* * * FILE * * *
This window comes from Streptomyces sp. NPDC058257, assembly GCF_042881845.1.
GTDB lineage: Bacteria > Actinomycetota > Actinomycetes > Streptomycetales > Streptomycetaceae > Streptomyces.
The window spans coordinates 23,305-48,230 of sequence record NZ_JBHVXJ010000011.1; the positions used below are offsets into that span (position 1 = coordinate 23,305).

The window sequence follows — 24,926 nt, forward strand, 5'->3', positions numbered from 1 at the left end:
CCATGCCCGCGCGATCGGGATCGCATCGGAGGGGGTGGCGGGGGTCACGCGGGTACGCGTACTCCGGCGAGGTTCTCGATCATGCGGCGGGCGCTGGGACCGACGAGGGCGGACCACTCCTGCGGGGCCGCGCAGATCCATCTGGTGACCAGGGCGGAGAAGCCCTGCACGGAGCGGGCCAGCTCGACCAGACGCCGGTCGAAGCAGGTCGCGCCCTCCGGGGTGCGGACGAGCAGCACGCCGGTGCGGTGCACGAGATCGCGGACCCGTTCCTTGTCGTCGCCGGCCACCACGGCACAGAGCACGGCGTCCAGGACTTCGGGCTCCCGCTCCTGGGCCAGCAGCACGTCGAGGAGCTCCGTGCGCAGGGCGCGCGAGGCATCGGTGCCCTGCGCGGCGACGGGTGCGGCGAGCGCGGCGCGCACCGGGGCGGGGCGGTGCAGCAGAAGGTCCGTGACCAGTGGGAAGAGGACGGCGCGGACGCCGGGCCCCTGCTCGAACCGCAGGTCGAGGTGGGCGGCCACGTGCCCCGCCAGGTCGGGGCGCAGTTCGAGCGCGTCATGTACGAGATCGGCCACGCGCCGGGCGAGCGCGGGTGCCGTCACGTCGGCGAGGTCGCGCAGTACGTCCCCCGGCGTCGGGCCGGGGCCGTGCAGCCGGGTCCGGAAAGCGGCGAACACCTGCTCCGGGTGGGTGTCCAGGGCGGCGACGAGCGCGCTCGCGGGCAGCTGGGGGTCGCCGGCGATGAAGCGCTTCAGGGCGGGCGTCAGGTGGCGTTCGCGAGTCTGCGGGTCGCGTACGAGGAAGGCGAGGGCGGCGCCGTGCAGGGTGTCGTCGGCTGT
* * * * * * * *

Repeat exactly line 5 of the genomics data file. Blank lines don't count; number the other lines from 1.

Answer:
CCATGCCCGCGCGATCGGGATCGCATCGGAGGGGGTGGCGGGGGTCACGCGGGTACGCGTACTCCGGCGAGGTTCTCGATCATGCGGCGGGCGCTGGGACCGACGAGGGCGGACCACTCCTGCGGGGCCGCGCAGATCCATCTGGTGACCAGGGCGGAGAAGCCCTGCACGGAGCGGGCCAGCTCGACCAGACGCCGGTCGAAGCAGGTCGCGCCCTCCGGGGTGCGGACGAGCAGCACGCCGGTGCGGTGCACGAGATCGCGGACCCGTTCCTTGTCGTCGCCGGCCACCACGGCACAGAGCACGGCGTCCAGGACTTCGGGCTCCCGCTCCTGGGCCAGCAGCACGTCGAGGAGCTCCGTGCGCAGGGCGCGCGAGGCATCGGTGCCCTGCGCGGCGACGGGTGCGGCGAGCGCGGCGCGCACCGGGGCGGGGCGGTGCAGCAGAAGGTCCGTGACCAGTGGGAAGAGGACGGCGCGGACGCCGGGCCCCTGCTCGAACCGCAGGTCGAGGTGGGCGGCCACGTGCCCCGCCAGGTCGGGGCGCAGTTCGAGCGCGTCATGTACGAGATCGGCCACGCGCCGGGCGAGCGCGGGTGCCGTCACGTCGGCGAGGTCGCGCAGTACGTCCCCCGGCGTCGGGCCGGGGCCGTGCAGCCGGGTCCGGAAAGCGGCGAACACCTGCTCCGGGTGGGTGTCCAGGGCGGCGACGAGCGCGCTCGCGGGCAGCTGGGGGTCGCCGGCGATGAAGCGCTTCAGGGCGGGCGTCAGGTGGCGTTCGCGAGTCTGCGGGTCGCGTACGAGGAAGGCGAGGGCGGCGCCGTGCAGGGTGTCGTCGGCTGT